Being an Entrepreneur 10 Reflections on What It Takes
Being an entrepreneur is a life that has some special needs. It is not for everybody, . There are all kinds of advice available, including on Venture Founders. Even though there are many courses on entrepreneurship (I taught one on an MBA program), but I don’t know any that will prepare you for the startup reality.
If you want to avoid disappointment and are determined on being an entrepreneur, check that most of these behaviors sound like a good fit and that you:
- are prepared to become one, since the best learning will be by doing;
- naturally accept impermanence, and thereby anticipate possibilities;
- can both listen attentively and act impulsively;
- are able to expand and refine your vision via interaction with people and events;
- naturally apply foresight, insight and hindsight—all at the same time;
- have both passion and caution;
- suffer and can endure suffering;
- notice behavior, thoughts and feelings;
- have inner direction and self-reliance;
- are prepared for it to be a lifetime occupation.
And, number 11, you will tend to be someone who above all competes with self, even more than with others. Today ,on my daily walk round our suburban Texas lake, I met a young teenager who had just caught a 17.5 pound catfish. He was pretty pleased and added that now he’d go for one of at least 18 pounds. I soon discovered that he was learning bull riding on a friend’s ranch. My forecast is that he’s got what it takes to being a venture founder.
Being and entrepreneur can be a lonely occupation and involve much stress, but generally it’s not a career choice. Being an entrepreneur is something that happens as a result, often way beyond inventing a better mousetrap. Being an entrepreneur will involve a passion to do something that will enhance life and make for a community that better meets the needs of its members.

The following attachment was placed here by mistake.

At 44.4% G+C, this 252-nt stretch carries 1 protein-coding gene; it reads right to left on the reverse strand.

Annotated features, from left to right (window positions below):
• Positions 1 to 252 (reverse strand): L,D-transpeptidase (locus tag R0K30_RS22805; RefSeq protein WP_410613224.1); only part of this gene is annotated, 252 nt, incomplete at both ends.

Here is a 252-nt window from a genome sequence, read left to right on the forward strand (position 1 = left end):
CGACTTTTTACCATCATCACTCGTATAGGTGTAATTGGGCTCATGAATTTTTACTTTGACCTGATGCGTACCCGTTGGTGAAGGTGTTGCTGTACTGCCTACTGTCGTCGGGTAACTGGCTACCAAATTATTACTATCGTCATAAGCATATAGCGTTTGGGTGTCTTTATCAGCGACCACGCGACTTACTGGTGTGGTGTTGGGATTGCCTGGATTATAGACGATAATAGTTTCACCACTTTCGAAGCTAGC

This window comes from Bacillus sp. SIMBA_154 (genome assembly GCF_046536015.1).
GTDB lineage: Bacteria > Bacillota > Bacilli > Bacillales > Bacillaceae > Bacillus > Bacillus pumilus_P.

Most occupations require a specific set of qualities or qualifications. This does not apply to being an entrepreneur. There are many studies about what makes for successful entrepreneurship and to almost every one, there are exceptions. From my own experience, I have distilled some behaviors that I believe most successful founders exhibit, but you will be able to point to ones that I have omitted!
On a lighter note I have created an alphabet of entrepreneur types, each of which exhibits a grain of truth. The first three in the ABC will give a clue: Artisan, Bootstrapper, Copycat. The other letters are all in a similar vein and seek to demonstrate just how varied entrepreneurs really are.
To help provide perspective, I have also written about the non-entrepreneurial mind. It may be more instructive to think about what business founders are not. In other words, knowing what behaviors are likely to inhibit success, may help the prospective founder avoid doing things that are unlikely to be helpful in making their venture take off.
20 Things You Should Know Before Becoming an Entrepreneur offers some very helpful advice from an entrepreneur on the website of Seedcamp, a seed investment firm—well worth taking a look.
Lastly you will know when you are ready to leap into startup, becoming an entrepreneur. You will have no choice. I did not. I had the benefit of a practice run at being an entrepreneur, when I started a new division of the French Multinational that I had worked for over several years.
Like me, chances are that you won’t be inexperienced in business. In the graph on the left, you will see that research at the National Bureau of Economic Research (2018) showed the average age of business founders to be about 45 years old. I started my first business at the age of 43.
You will need to have been around the block a few times—and to have failed in a few endeavors in business situations. So that when you startup on your own, you will avoid too many mistakes and surprises.